Atwood, William, d. 1705? / [1690] The fundamental constitution of the English government proving King William and Queen Mary our lawful and rightful king and queen : in two parts : in the first is shewn the original contract with its legal consequences allowed of in former ages : in the second, all the pretences to a conquest of this nation by Will. I are fully examin'd and refuted : with a large account of the antiquity of the English laws, tenures, honours, and courts for legislature and justice : and an explanation of material entries in Dooms-day-book / by W.A.
[1653] The Fundamental lawes and liberties of England claimed, asserted, and agreed unto, by severall peaceable persons of the city of London, Westminster, Southwark, hamblets, and places adjacent; commonly called levellers. Presented to the serious consideration of all the free-people of this common-wealth. July the 9. 1653.
[168-?] Fundamental positions and queries thereupon, concerning the faith, law, and church of Christ to be consider'd as highly conducing to publick peace, unity, and happiness.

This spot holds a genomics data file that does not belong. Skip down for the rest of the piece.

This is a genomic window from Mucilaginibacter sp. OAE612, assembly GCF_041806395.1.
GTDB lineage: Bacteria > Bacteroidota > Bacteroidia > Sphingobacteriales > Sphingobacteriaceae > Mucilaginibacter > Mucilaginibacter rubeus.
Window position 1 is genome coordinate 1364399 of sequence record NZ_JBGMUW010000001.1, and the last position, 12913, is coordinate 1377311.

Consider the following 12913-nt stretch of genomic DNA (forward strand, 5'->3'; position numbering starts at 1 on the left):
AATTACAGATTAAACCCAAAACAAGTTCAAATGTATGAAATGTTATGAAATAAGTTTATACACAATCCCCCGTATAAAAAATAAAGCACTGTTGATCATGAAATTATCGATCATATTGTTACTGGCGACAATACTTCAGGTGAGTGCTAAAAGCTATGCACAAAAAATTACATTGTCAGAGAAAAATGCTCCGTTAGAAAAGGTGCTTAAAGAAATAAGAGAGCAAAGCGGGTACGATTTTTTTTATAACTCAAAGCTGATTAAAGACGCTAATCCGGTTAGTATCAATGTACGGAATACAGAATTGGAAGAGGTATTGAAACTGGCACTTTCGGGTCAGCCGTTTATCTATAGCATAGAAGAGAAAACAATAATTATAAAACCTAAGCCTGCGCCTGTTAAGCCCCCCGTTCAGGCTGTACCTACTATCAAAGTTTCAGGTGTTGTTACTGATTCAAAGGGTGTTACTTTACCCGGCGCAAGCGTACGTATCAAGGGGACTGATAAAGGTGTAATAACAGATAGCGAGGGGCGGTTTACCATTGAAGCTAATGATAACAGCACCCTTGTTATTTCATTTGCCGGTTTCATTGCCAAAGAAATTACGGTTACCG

Gombauld, Jean Ogier de, d. 1666. / [1682] The fundamentals of the Protestant religion asserted by reason as well as Scriptvre written in French by the famous Monsieur de Gombaud ; made English by Sidnet Lodge ; to which is added his Letters to Monsieur de Militiere and other personages of the French-court upon the same subject.
[1689] The Fundamentals of the Protestant religion defined according to the Scripture and judgment of the most learned and orthodox divines in England.
[1695] A Funeral eclogue sacred to the memory of Her Most Serene Majesty, our late gracious Queen Mary, who departed this life at Kinsington on Friday the 28th of December, 1694
Danforth, John, 1660-1730. / [1699] A funeral elegy humbly dedicated to the renowned memory of the honourable, Thomas Danforth Esq. of Cambridge, sometimes deputy governour in the colony of the Massachusetts-Bay, and president of the province of main; and one of His Majesties honourable council. Judge of the superiour court in the providence of the Massachusetts-Bay in New England; who (after he had long served his generation by the will of God in several high stations) did to our inconceivable loss, but his unparallel'd gain, rest from all his labours, on the sacred day of rest, the memorable 5th of November : Anno Domini. 1699.
Sh., Jo. / [1667?] A funeral elegy on the Right Honourable the Lady Viscountesse Castleton.
[1676] A funeral elegy upon the death of that excellent and most worthy gentleman John Winthrop Esq. late governor of His Majestyes colony of Conecticot [sic]; who deceased April , 1676